The economic impact of the natural gas community isn't confined to any one region of the country. There are jobs related to natural gas in every U.S. state - and more than 30 states have at least 10,000 jobs related to natural gas.
Texas, Louisiana, Oklahoma, California, and Colorado had the highest natural gas employment in 2008. Though the southwestern and western United States historically have benefited the most from direct and indirect natural gas jobs, other regions have experienced tremendous growth as well, particularly Pennsylvania. Other states such as New York have vast untapped potential if nat gas production is allowed to proceed.
Natural gas jobs are quickly becoming some of the most sought-after opportunities in Pennsylvania. A recent job fair at the Pennsylvania College of Technology "drew lines that snaked around the football field when doors opened at 9 a.m." All 3,000 attendees were looking for jobs in the booming natural gas business.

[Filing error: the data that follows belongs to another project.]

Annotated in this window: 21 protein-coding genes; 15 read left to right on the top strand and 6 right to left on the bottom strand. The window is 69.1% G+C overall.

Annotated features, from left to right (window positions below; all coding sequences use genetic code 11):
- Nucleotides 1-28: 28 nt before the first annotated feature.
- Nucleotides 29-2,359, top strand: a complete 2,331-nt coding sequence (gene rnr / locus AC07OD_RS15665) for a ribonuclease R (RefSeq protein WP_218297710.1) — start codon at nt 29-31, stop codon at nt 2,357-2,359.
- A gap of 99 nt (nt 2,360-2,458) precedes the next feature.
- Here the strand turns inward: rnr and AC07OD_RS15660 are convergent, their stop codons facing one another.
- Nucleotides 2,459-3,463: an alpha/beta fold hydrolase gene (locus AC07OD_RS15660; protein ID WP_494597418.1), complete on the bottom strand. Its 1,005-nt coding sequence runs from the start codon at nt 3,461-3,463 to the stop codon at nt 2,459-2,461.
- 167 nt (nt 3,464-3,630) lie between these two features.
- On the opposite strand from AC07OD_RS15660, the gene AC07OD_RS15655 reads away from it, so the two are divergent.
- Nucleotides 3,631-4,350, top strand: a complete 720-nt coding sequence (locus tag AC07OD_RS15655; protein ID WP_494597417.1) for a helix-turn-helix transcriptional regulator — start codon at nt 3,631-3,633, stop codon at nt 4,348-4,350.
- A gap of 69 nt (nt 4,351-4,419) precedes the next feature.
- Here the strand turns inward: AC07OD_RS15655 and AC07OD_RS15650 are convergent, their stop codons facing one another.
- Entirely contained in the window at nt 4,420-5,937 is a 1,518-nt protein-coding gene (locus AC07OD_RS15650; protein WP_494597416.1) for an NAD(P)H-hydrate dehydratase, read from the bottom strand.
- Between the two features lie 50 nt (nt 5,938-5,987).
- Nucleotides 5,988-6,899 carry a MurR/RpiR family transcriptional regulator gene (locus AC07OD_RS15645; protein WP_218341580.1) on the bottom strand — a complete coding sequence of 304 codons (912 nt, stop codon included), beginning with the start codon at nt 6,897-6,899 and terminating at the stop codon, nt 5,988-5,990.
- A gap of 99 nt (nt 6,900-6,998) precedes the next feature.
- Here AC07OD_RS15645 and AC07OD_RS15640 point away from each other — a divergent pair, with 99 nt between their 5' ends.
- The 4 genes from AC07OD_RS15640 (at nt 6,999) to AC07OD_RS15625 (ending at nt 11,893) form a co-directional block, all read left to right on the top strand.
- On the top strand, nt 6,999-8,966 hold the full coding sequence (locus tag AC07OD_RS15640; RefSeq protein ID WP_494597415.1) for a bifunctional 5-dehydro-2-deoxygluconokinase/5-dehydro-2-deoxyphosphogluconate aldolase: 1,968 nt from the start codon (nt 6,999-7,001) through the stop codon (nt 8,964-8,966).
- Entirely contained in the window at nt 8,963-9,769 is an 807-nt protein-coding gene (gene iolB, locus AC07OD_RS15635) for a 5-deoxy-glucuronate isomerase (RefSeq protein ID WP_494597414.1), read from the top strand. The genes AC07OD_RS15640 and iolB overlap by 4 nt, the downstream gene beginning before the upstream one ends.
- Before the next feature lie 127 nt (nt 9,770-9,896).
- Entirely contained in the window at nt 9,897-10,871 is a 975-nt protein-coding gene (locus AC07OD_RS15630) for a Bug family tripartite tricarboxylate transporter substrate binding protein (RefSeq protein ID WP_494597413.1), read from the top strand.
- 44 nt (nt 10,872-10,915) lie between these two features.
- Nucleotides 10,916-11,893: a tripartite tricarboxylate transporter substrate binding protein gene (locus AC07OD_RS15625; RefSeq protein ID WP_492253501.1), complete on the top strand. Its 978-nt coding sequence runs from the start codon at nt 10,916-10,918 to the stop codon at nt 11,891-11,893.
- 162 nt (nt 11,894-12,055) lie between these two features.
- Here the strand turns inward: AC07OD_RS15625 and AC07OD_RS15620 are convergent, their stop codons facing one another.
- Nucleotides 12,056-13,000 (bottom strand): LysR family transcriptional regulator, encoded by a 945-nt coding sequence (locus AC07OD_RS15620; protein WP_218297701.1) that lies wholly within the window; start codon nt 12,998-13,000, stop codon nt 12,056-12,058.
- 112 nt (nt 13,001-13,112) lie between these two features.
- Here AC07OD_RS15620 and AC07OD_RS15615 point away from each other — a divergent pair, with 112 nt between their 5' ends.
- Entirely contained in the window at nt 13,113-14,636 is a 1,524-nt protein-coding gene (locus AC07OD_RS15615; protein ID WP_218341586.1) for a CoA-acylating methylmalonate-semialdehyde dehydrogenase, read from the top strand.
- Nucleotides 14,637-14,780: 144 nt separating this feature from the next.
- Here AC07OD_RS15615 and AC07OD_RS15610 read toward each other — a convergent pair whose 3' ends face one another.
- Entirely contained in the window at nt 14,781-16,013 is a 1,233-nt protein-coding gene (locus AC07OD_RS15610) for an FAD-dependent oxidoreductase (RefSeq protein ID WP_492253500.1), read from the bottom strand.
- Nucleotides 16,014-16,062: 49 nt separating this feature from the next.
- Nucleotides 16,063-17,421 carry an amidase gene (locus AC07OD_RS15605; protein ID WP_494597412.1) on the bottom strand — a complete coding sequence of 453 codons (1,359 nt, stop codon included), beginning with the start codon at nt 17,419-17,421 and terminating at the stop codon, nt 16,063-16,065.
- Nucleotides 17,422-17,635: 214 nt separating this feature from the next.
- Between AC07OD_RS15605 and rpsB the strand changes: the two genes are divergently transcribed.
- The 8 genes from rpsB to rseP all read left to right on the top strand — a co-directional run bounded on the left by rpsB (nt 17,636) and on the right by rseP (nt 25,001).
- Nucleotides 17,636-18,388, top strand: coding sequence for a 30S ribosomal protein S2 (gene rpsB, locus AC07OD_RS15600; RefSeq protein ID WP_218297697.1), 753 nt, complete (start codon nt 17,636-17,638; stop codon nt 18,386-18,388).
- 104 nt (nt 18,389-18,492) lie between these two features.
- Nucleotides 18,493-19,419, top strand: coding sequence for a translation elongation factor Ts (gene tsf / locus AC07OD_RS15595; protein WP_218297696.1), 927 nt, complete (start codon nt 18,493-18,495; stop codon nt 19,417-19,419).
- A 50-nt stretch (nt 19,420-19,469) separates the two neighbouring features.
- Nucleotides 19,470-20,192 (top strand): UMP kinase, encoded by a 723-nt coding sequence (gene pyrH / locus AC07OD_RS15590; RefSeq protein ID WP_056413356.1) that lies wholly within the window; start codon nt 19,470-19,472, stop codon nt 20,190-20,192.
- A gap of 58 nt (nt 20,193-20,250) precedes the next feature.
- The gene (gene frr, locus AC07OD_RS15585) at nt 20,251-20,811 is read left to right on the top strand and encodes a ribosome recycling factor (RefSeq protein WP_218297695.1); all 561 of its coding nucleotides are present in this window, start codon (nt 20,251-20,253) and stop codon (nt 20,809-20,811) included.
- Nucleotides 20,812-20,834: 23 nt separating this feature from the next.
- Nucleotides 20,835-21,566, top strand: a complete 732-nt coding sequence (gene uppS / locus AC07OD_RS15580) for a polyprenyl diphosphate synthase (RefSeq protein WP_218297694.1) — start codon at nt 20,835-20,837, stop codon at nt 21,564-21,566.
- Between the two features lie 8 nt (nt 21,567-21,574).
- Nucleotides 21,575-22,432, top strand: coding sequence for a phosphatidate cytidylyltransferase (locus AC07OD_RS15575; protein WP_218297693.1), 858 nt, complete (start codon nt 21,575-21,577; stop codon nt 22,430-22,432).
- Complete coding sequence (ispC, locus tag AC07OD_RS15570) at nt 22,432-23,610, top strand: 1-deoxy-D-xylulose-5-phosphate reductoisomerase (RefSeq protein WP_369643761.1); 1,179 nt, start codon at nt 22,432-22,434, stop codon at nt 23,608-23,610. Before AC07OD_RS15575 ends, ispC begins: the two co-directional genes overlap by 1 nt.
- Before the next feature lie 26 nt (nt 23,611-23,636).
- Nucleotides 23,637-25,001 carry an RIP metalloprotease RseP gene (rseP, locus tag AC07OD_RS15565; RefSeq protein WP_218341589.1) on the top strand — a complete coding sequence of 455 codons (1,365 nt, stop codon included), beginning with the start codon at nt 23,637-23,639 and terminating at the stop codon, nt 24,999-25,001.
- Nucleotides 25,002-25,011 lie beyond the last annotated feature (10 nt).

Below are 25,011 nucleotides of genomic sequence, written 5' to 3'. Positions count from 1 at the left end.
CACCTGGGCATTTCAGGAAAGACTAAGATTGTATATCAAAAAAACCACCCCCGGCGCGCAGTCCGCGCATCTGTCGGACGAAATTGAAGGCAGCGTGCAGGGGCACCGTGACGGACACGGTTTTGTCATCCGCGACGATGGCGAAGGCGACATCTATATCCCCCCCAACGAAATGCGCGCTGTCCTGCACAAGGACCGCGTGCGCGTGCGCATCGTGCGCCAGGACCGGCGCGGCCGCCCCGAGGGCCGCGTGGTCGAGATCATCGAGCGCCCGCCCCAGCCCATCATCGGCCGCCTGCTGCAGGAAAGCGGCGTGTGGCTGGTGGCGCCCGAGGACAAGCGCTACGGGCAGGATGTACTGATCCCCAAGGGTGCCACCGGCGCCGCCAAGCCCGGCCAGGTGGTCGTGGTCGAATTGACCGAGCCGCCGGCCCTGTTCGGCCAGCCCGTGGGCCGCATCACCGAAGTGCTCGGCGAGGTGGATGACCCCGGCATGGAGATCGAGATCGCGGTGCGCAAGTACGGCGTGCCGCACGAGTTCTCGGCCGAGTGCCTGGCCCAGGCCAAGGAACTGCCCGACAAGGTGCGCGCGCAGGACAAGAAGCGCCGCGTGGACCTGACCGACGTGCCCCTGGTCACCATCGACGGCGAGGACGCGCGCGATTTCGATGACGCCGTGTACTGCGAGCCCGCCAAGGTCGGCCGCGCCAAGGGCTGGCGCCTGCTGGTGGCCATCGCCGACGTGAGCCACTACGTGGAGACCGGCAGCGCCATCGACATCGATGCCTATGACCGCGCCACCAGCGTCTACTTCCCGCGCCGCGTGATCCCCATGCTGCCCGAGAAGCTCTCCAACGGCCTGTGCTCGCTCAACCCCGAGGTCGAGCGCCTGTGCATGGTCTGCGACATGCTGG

The job growth is thanks to rich natural gas deposits found in the Marcellus Shale, which is considered by experts to be the second largest shale gas formation in the world. A recent influx of natural gas activity in the state has quickly expanded the number of well-paying employment opportunities, ranging from manual labor to highly technical work. Pennsylvania is at the forefront of the economic benefits being reaped by communities across our nation thanks to the vast U.S. abundance of this clean-energy resource.
A 2010 Penn State study concluded that the Marcellus Shale could generate over $8 billion in economic value this year, $1 billion in state and local tax revenue and almost 100,000 jobs in 2011-just in Pennsylvania.
Recent analysis documents that the Haynesville Shale has helped boost the Louisiana economy during tough economic times and is forecast to continue to have a broad positive impact well into the state's future.
The study, conducted by Dr. Loren Scott & Associates, looked at about 70% of the exploration in the state, and found that natural gas activities in the shale generated $10.6 billion in new economic activity and created more than 57,000 new jobs. It also generated $5.7 billion in new household earnings for Louisiana residents.
And, those huge numbers do not include the remaining 30% of exploration areas - so the actual total positive economic impact is much larger.